Pathology of the Gastrointestinal Tract

2017 Edition
| Editors: Fátima Carneiro, Paula Chaves, Arzu Ensari

Antibiotic-Associated Colitis

  • Liesbeth Ferdinande
Reference work entry
DOI: https://doi.org/10.1007/978-3-319-40560-5_1433

Definition

Antibiotic-associated diarrhea is defined as otherwise unexplained diarrhea that occurs in association with antibiotic use. The antibiotic types most often related to antibiotic-associated diarrhea are cephalosporins, clindamycin, broad-spectrum penicillins, and ampicillin/amoxicillin. The clinical manifestations range from mild complaints of frequent loose and watery stools to severe, fulminant colitis (pseudomembranous colitis) with possible fatal outcome.

The mechanisms behind this antibiotic-associated diarrhea are multiple.

First, antibiotics may have direct effects on the gastrointestinal tract that contribute to the development of diarrhea. Erythromycin, for example, has a motilin receptor stimulating activity, and this prokinetic action results in faster gastric emptying and a shorter oro-cecal transit time.

Secondly, the antibiotic-induced alterations in the composition of resident microflora in the intestinal tract may influence normal gut functioning. Anaerobes...

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References and Further Reading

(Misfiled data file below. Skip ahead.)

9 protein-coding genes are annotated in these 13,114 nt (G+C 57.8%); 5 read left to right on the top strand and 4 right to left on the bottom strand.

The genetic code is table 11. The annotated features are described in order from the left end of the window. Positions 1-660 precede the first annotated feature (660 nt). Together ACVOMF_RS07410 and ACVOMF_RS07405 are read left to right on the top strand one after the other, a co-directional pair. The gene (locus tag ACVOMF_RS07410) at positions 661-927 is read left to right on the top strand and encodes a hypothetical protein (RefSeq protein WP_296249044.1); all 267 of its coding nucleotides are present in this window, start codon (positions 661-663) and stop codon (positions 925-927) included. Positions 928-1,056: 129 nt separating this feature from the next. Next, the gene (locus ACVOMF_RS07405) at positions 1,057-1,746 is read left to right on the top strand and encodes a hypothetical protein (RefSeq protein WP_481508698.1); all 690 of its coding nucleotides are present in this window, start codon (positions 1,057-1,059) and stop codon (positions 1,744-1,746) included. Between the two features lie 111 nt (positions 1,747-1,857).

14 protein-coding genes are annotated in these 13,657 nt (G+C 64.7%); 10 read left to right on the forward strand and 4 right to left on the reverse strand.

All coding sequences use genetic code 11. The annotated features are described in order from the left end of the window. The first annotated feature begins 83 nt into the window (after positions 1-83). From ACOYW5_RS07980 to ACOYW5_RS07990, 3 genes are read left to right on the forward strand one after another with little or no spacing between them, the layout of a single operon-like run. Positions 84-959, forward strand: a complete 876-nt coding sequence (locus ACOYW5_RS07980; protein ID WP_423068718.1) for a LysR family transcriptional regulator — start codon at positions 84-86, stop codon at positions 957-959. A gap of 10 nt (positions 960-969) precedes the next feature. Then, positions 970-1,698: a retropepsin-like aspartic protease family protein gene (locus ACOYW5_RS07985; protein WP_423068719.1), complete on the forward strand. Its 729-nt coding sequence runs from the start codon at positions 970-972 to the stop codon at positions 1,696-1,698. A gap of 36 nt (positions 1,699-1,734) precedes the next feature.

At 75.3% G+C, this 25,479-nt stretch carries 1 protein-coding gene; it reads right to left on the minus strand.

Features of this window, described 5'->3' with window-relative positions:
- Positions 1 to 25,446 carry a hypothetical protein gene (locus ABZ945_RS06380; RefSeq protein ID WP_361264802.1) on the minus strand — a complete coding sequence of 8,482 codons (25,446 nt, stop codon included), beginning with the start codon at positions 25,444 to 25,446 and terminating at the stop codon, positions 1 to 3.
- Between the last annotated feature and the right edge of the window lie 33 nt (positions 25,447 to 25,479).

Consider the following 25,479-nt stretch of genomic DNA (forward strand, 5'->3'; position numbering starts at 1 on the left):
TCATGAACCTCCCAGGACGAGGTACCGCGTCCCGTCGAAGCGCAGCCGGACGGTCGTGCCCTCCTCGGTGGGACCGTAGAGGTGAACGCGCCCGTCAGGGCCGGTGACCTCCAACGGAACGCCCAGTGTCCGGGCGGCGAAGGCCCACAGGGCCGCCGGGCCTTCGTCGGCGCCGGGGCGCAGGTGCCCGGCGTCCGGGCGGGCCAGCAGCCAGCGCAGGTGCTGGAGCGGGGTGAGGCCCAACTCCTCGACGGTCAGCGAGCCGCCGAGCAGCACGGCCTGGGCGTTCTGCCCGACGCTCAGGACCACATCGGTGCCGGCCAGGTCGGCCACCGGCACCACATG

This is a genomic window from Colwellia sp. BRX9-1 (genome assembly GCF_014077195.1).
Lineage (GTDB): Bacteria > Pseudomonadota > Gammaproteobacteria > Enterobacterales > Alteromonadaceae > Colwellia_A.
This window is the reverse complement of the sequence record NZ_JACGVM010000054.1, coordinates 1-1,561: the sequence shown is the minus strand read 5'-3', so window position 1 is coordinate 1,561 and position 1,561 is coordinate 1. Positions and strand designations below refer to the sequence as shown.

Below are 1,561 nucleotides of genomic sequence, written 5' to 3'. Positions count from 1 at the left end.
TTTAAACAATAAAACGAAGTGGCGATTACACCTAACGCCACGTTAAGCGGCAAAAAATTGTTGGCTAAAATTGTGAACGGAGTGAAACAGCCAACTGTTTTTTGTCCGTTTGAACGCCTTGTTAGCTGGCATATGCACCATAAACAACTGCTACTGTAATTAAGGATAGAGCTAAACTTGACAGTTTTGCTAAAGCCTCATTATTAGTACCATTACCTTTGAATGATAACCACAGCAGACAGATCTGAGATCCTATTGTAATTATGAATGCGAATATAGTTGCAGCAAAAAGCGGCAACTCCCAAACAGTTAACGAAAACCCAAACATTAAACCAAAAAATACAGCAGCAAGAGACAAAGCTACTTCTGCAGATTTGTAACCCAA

1. Beaugerie, L., & Petit, J. (2004). Antibiotic-associated diarrhea. Best Practice & Research Clinical Gastroenterology, 18, 337–352.CrossRefGoogle Scholar
  2. Cameselle-Teijeiro, J., Abdulkader, I., & Forteza, J. (2004). Signet-ring cell change in pseudomembranous colitis versus signet-ring cell carcinoma. The American Journal of Surgical Pathology, 28, 1111.PubMedCrossRefGoogle Scholar
  3. Högenauer, C., Langner, C., Beubler, E., Lippe, I. T., Schicho, R., Gorkiewicz, G., Krause, R., Gerstgrasser, N., Krejs, G. J., & Hinterleitner, T. A. (2006). Klebsiella oxytoca as a causative organism of antibiotic-associated hemorrhagic colitis. The New England Journal of Medicine, 355, 2418–2426.PubMedCrossRefGoogle Scholar
  4. Mylonakis, E., Ryan, E. T., & Calderwood, S. B. (2001). Clostridium difficile-associated diarrhea. A review. Archives of Internal Medicine, 161, 525–533.PubMedCrossRefGoogle Scholar
  5. Price, A. B., & Davies, D. R. (1977). Pseudomembranous colitis. Journal of Clinical Pathology, 30, 1–12.PubMedPubMedCentralCrossRefGoogle Scholar

Copyright information

© Springer International Publishing AG 2017

Authors and Affiliations

  1. 1.Department of PathologyGhent University HospitalGhentBelgium